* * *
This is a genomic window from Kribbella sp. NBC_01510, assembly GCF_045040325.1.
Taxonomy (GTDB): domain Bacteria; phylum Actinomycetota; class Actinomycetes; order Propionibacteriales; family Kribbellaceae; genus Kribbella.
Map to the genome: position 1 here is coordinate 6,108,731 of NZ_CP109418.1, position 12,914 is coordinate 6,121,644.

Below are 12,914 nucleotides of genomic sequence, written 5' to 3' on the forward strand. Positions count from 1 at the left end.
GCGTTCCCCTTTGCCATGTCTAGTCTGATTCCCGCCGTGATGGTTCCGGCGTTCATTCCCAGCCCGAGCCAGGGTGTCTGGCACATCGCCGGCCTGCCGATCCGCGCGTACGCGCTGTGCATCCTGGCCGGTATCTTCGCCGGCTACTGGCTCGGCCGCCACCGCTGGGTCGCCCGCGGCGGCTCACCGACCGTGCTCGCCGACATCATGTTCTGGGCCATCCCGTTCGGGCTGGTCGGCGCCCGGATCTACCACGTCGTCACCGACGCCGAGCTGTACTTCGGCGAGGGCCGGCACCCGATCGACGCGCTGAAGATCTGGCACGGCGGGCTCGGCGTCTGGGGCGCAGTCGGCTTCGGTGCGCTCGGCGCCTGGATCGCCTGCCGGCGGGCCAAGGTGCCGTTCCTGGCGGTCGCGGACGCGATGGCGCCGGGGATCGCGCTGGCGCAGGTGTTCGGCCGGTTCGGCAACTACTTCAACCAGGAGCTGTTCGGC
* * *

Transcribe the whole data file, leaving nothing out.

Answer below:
This is a genomic window from Kribbella sp. NBC_01510, assembly GCF_045040325.1.
Taxonomy (GTDB): domain Bacteria; phylum Actinomycetota; class Actinomycetes; order Propionibacteriales; family Kribbellaceae; genus Kribbella.
Map to the genome: position 1 here is coordinate 6,108,731 of NZ_CP109418.1, position 12,914 is coordinate 6,121,644.

Below are 12,914 nucleotides of genomic sequence, written 5' to 3' on the forward strand. Positions count from 1 at the left end.
GCGTTCCCCTTTGCCATGTCTAGTCTGATTCCCGCCGTGATGGTTCCGGCGTTCATTCCCAGCCCGAGCCAGGGTGTCTGGCACATCGCCGGCCTGCCGATCCGCGCGTACGCGCTGTGCATCCTGGCCGGTATCTTCGCCGGCTACTGGCTCGGCCGCCACCGCTGGGTCGCCCGCGGCGGCTCACCGACCGTGCTCGCCGACATCATGTTCTGGGCCATCCCGTTCGGGCTGGTCGGCGCCCGGATCTACCACGTCGTCACCGACGCCGAGCTGTACTTCGGCGAGGGCCGGCACCCGATCGACGCGCTGAAGATCTGGCACGGCGGGCTCGGCGTCTGGGGCGCAGTCGGCTTCGGTGCGCTCGGCGCCTGGATCGCCTGCCGGCGGGCCAAGGTGCCGTTCCTGGCGGTCGCGGACGCGATGGCGCCGGGGATCGCGCTGGCGCAGGTGTTCGGCCGGTTCGGCAACTACTTCAACCAGGAGCTGTTCGGC